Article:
Berkeley CSUA MOTD:Entry 50759
Berkeley CSUA MOTD
2018/05/26 [General] UID:1000 Activity:popular

2008/8/1-5 [Transportation/Car/Hybrid, Transportation/Car/RoadHogs] UID:50759 Activity:nil
7/31    "You Know Gas Prices Are High When Texans Start Driving Golf Carts"
        '"You wouldn't think it, but it's a chick-magnet," says the unmarried,
        40-year-old chemical engineer,'
        'The Peterses' cars get about 30 miles from a full charge, ...... or
        two cents a mile. Compare that with 20 cents a mile for a car that
        goes 20 miles on one $4 gallon of gasoline.'
2018/05/26 [General] UID:1000 Activity:popular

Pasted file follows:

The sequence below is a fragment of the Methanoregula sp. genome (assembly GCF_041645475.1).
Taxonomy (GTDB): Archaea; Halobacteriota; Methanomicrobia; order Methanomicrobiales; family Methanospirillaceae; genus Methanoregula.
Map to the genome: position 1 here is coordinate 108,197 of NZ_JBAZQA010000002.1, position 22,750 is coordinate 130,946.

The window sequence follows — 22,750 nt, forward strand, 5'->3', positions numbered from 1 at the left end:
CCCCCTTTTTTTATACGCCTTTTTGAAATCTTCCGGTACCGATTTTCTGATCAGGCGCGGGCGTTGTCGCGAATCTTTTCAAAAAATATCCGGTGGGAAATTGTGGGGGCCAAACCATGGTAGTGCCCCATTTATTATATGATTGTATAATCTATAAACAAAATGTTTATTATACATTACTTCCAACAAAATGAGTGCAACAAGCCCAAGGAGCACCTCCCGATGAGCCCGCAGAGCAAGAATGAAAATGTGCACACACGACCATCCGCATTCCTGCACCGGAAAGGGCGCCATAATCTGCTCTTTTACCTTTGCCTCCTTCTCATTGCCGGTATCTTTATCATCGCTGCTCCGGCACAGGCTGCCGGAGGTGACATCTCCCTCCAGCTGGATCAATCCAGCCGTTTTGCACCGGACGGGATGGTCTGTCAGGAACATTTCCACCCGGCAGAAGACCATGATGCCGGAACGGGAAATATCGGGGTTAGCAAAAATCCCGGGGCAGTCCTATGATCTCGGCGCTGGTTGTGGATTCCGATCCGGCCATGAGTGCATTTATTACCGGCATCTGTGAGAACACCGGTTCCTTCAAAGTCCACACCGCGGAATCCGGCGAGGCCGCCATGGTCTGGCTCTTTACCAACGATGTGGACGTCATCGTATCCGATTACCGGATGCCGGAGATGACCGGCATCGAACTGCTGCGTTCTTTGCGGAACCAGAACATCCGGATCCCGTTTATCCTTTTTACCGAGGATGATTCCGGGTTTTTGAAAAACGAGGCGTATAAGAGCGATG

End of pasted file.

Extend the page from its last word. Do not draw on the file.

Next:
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MORE PAGE ONE You Know Gas Prices Are High When Texans Start Driving Golf Carts Low-Speed Electric Vehicles Catch On; Peters Family Jaunts in the Land of Giants By ANA CAMPOY July 31, 2008; Page A1 HOUSTON -- In the garage where chiropractor Rick Peters once parked his Dodge pickup, two tiny electric cars now sit back-to-back next to his wife's small SUV. Peters, 43 years old, and his wife, Kris, hop into the munchkin-size cars while their old gas guzzlers gather dust. Admittedly, it's cramped inside the miniautos, which move along city streets at just 25 miles per hour. But the Peterses are converts to their low-speed vehicles. It's a sure sign electric cars have a future when they're catching on in Texas. Others here, too, are abandoning the family car and driving to the office in what appear to be fancy little golf carts. Small battery-powered vehicles have been on the market for years but have mainly been used by workers driving around factories and university campuses. The small cars are powered by batteries charged by plugging them into regular 110-volt house current. Though they do look like golf carts, they have heftier frames and more powerful engines. Now, with high gasoline prices driving booming sales, many are going to ordinary folks like the Peterses, who have fallen in love with gasoline-free transportation. Shipments at Chrysler LLC's Global Electric Motorcars, or GEM, which made the Peterses' cars, have jumped 30% from last year's second quarter, with some of its 150 dealerships around the country tripling their sales. Switching to tiny electric cars requires some big adjustments. With three children, the Peterses must use both their little cars when they take family outings. Every trip is an adventure into the land of the giants where they're dwarfed in traffic by SUVs and trucks. They've had to learn how far -- about 30 miles -- they can go on a single charge. The night they got their first car, they rousted a friend dressed in his pajamas for a test drive and he wound up having to help them push the car home. On average, Andrew Kunev, also of Houston, can go about 25 miles on one charge in his Tic Tac-shaped three-wheeled electric car, which is technically a motorcycle and goes up to 40 mph. He sometimes plugs in his car at friends' homes for a refresher charge while he visits. To fit his 6-foot-2 frame into the tiny driver's compartment so that he can see properly out the windshield, Mr Kunev has to recline in his seat. It's a price he doesn't mind paying considering the gas savings -- more than $100 a month -- and the unexpected bonuses. "You wouldn't think it, but it's a chick-magnet," says the unmarried, 40-year-old chemical engineer, adding that women -- and pretty much everybody else, too -- approach him to talk about his unusual car. Local Sensation Owners now for two years, Elaine Triplett and her husband are pioneers in their small East Texas hometown of Palestine, where their tiny electric pickup is a local sensation and has inspired two other people they know to buy electric cars. At the request of her supermarket, she drove the gasoline-free vehicle into the store and parked it next to the produce section for Earth Day. The Tripletts decided it made financial sense to buy the electric truck even when gasoline was costing them less than $2 a gallon. Their 9-foot-long truck is big enough for all their needs, including hauling lumber for a renovation project, and bringing home a 9-foot Christmas tree. The Peterses have experienced their own neighborhood celebrity in the two months they've owned their GEM electric cars. On a recent trip to the doughnut shop, they met up with people snapping pictures with cellphones. "Everybody looks at you and waves," marveled 8-year-old Alex Peters. Other drivers have jumped out of their big cars at stoplights to run over and ask them about their vehicles. Laws governing the roadworthiness of the little autos vary by state. In Texas, they're legal to drive only on streets with speed limits no higher than 35. Bicycle Review: OHM Cycle's Man-Machine Hybrid But some owners modify engines so the cars can travel much faster, and a few audacious drivers take them out on the highway. The Texas Department of Transportation recently got a call from a flabbergasted policeman who had stopped a "golf cart" on the freeway, says Kim Sue Lia Perkes, a spokeswoman for the agency. The Peterses' cars get about 30 miles from a full charge, which at about 15 cents per kilowatt hour, amounts to a 60-cent fill-up, or two cents a mile. Compare that with 20 cents a mile for a car that goes 20 miles on one $4 gallon of gasoline. Peters's chiropractic practice is just a few miles from his home, so he has no problem taking neighborhood streets to get there. Enjoying the Breeze Electric cars like the Peterses' can cost from about $7,000 to more than $18,000, depending on the model and accessories, though they paid about $10,000 altogether for the two cars, which they bought used off the Internet. Although the cars share many features with their bigger, gasoline-powered brethren, including blinkers and windshield wipers, they are decidedly more basic. The Peterses' cars don't have air conditioning or even doors -- something that at first made Mrs Peters particularly nervous when transporting the children. With the kids safely belted in, now she sees the extra breeze as an advantage in the Houston summer heat. The cars make for a bouncy ride along rough streets, and emit a whirring noise that seems to attract barking dogs. Sharing the road with bigger cars requires extra caution and alertness, say owners. And drivers of normal-size cars sometimes get impatient with the slower, tinier vehicles. Peters recalls one driver who screamed an expletive-laced version of "get that thing off the road." Peters says, he usually catches up to them at the next light.